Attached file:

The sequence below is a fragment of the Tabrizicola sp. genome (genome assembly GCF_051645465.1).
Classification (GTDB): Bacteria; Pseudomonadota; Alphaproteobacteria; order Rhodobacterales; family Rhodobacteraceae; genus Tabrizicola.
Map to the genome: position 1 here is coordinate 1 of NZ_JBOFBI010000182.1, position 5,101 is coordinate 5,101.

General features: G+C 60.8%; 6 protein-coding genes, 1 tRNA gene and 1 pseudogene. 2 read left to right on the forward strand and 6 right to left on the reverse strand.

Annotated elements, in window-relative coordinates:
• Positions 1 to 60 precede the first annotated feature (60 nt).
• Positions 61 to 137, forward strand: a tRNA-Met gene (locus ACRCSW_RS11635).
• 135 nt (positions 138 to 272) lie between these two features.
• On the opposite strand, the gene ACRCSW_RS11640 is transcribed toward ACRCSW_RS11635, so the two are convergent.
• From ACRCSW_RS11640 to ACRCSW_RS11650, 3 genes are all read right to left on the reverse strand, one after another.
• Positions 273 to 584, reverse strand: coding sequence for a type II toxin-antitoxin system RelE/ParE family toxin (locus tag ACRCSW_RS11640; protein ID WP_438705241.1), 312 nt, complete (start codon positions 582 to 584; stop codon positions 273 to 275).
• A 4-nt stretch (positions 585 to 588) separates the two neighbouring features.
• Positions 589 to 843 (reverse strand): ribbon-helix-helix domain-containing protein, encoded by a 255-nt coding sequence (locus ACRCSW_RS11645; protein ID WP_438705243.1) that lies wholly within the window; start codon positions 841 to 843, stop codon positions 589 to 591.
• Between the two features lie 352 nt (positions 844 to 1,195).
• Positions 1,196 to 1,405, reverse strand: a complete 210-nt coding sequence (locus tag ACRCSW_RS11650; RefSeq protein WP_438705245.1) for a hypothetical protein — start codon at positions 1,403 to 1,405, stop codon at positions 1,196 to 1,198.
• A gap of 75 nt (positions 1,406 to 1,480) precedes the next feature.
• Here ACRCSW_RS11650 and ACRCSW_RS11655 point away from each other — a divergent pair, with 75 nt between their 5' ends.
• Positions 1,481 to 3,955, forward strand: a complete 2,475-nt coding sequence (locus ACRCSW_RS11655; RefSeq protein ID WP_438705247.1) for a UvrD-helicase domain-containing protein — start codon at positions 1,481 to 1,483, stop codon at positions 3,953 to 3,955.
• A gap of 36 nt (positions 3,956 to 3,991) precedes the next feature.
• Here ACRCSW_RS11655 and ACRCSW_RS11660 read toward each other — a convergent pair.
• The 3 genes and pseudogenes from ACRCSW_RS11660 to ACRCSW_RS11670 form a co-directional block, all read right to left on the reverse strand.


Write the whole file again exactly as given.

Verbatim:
The sequence below is a fragment of the Tabrizicola sp. genome (genome assembly GCF_051645465.1).
Classification (GTDB): Bacteria; Pseudomonadota; Alphaproteobacteria; order Rhodobacterales; family Rhodobacteraceae; genus Tabrizicola.
Map to the genome: position 1 here is coordinate 1 of NZ_JBOFBI010000182.1, position 5,101 is coordinate 5,101.

General features: G+C 60.8%; 6 protein-coding genes, 1 tRNA gene and 1 pseudogene. 2 read left to right on the forward strand and 6 right to left on the reverse strand.

Annotated elements, in window-relative coordinates:
• Positions 1 to 60 precede the first annotated feature (60 nt).
• Positions 61 to 137, forward strand: a tRNA-Met gene (locus ACRCSW_RS11635).
• 135 nt (positions 138 to 272) lie between these two features.
• On the opposite strand, the gene ACRCSW_RS11640 is transcribed toward ACRCSW_RS11635, so the two are convergent.
• From ACRCSW_RS11640 to ACRCSW_RS11650, 3 genes are all read right to left on the reverse strand, one after another.
• Positions 273 to 584, reverse strand: coding sequence for a type II toxin-antitoxin system RelE/ParE family toxin (locus tag ACRCSW_RS11640; protein ID WP_438705241.1), 312 nt, complete (start codon positions 582 to 584; stop codon positions 273 to 275).
• A 4-nt stretch (positions 585 to 588) separates the two neighbouring features.
• Positions 589 to 843 (reverse strand): ribbon-helix-helix domain-containing protein, encoded by a 255-nt coding sequence (locus ACRCSW_RS11645; protein ID WP_438705243.1) that lies wholly within the window; start codon positions 841 to 843, stop codon positions 589 to 591.
• Between the two features lie 352 nt (positions 844 to 1,195).
• Positions 1,196 to 1,405, reverse strand: a complete 210-nt coding sequence (locus tag ACRCSW_RS11650; RefSeq protein WP_438705245.1) for a hypothetical protein — start codon at positions 1,403 to 1,405, stop codon at positions 1,196 to 1,198.
• A gap of 75 nt (positions 1,406 to 1,480) precedes the next feature.
• Here ACRCSW_RS11650 and ACRCSW_RS11655 point away from each other — a divergent pair, with 75 nt between their 5' ends.
• Positions 1,481 to 3,955, forward strand: a complete 2,475-nt coding sequence (locus ACRCSW_RS11655; RefSeq protein ID WP_438705247.1) for a UvrD-helicase domain-containing protein — start codon at positions 1,481 to 1,483, stop codon at positions 3,953 to 3,955.
• A gap of 36 nt (positions 3,956 to 3,991) precedes the next feature.
• Here ACRCSW_RS11655 and ACRCSW_RS11660 read toward each other — a convergent pair.
• The 3 genes and pseudogenes from ACRCSW_RS11660 to ACRCSW_RS11670 form a co-directional block, all read right to left on the reverse strand.